The Cherry Orchard

Theatre, Drama
4 out of 5 stars
2 out of 5 stars
(2user reviews)
 (© Stephen Cummiskey)
© Stephen CummiskeyNatalie Klamar (Varya)
 (© Stephen Cummiskey)
© Stephen CummiskeyPaul Hilton (Peter Trofimov)
 (© Stephen Cummiskey)
© Stephen CummiskeyCatrin Stewart (Anya)
 (© Stephen Cummiskey)
© Stephen CummiskeyKate Duchêne (Lyubov Ranevskaya) and Dominic Rowan (Alexander Lopakhin)

Time Out says

4 out of 5 stars

The biggest thing to hit Germany since David Hasselhoff, the great auteur director Katie Mitchell has been sequestered in Europe of late, crafting a series of ever more avant-garde works for her rabidly appreciative continental fanbase.

‘The Cherry Orchard’ marks a return to London – she’s directing three plays here before Christmas – a return to Chekhov – whose other major works she directed over a decade ago – and a return to collaboration with ‘Curious Incident…’ playwright Simon Stephens, who adapted the script.

It’s also been billed as a return to the naturalism of her early days after a decade drifting leftfield. And by Mitchell’s standards it is, though I can imagine Chekhov purists might be fairly horrified. In fact much as I loved the show, I was fairly horrified, because Mitchell has actually styled ‘The Cherry Orchard’ like a gothic horror.

Here, Chekhov’s skint aristocratic protagonists don’t lose their ancestral estate and fall apart with the usual bittersweet wistfulness: they disintegrate, sickeningly. There’s a real sense that profligate matriarch Lyubov Ranevskaya (Kate Duchêne) is losing her mind in a modern-ish dress production that’s defined by claustrophobically dim lighting and, frankly, terrifying sound design from Gareth Fry and Paul Clark, an ever-present series of industrial hums and roars and disembodied music floating in from distant rooms.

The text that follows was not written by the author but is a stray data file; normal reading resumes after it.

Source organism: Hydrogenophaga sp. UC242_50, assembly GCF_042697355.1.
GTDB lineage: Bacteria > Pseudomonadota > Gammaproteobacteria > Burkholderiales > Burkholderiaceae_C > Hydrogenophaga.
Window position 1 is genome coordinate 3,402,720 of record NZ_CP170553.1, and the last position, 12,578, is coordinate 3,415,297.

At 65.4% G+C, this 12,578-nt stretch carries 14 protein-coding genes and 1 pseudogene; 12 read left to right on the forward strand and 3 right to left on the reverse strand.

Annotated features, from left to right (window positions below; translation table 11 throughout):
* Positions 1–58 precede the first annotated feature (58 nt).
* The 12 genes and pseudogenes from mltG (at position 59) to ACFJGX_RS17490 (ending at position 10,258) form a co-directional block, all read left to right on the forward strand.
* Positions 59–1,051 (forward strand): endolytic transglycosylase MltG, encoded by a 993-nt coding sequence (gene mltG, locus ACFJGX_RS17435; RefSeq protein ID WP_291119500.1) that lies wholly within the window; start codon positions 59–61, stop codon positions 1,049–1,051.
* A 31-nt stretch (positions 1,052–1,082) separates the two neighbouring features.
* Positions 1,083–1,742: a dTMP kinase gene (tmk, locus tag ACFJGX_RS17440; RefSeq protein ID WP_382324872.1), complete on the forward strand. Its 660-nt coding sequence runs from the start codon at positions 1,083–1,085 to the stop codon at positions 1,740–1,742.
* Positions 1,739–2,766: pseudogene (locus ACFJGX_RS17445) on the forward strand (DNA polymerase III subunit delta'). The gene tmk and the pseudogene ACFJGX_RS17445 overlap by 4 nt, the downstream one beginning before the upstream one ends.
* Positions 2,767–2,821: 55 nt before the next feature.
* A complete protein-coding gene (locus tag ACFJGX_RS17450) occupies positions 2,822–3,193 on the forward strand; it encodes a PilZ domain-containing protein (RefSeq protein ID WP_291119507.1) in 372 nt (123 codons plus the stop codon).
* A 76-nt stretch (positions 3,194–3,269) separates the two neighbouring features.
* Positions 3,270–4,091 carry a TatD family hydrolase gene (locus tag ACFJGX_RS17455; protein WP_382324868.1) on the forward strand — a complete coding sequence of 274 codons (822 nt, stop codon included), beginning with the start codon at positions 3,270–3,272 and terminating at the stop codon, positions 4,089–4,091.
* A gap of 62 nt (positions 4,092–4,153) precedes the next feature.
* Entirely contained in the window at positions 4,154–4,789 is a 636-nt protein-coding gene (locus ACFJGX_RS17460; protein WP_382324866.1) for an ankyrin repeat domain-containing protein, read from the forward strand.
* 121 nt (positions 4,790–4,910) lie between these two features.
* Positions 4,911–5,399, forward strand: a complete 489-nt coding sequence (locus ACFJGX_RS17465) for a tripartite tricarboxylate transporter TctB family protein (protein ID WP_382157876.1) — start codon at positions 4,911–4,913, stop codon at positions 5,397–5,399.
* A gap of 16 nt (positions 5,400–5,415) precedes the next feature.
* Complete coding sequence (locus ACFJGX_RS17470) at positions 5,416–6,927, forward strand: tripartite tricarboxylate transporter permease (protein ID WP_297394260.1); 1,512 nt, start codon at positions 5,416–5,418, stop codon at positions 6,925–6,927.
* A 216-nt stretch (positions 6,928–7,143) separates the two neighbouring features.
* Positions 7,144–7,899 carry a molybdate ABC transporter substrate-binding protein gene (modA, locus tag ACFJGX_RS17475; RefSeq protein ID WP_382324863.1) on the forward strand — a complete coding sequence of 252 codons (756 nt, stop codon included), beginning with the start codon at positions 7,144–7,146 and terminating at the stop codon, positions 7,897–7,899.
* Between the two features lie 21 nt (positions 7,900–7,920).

I couldn’t help but think of Charlotte Perkins Gilman’s ‘The Yellow Wallpaper’ – partly because of the peeling old wallpaper of Vicki Mortimer’s set, mostly because Mitchell and Stephens have refocussed Chekhov’s play into a potent study in feminine – rather than societal –collapse. With a large cast to be accommodated in under two hours, it’s not an especially actorly production, but there are stand-out turns from Duchêne as brittle Lyubov and Natalie Klamar as estate steward Varya, whose expected marriage to Dominic Rowan’s nouveau riche, Nick Clegg-ish Alexander slides painfully out of view as the play wears on.

Stephens’s adaptation is terse, blunt, and comes across an awful lot more like a Simon Stephens play than the hit version of ‘A Doll’s House’ he did here a couple of years ago. But Chekhov would be tedious if it was just the same exquisite melancholy every time – Katie Mitchell’s haunted country house is worth the admission.



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Users say (2)

2 out of 5 stars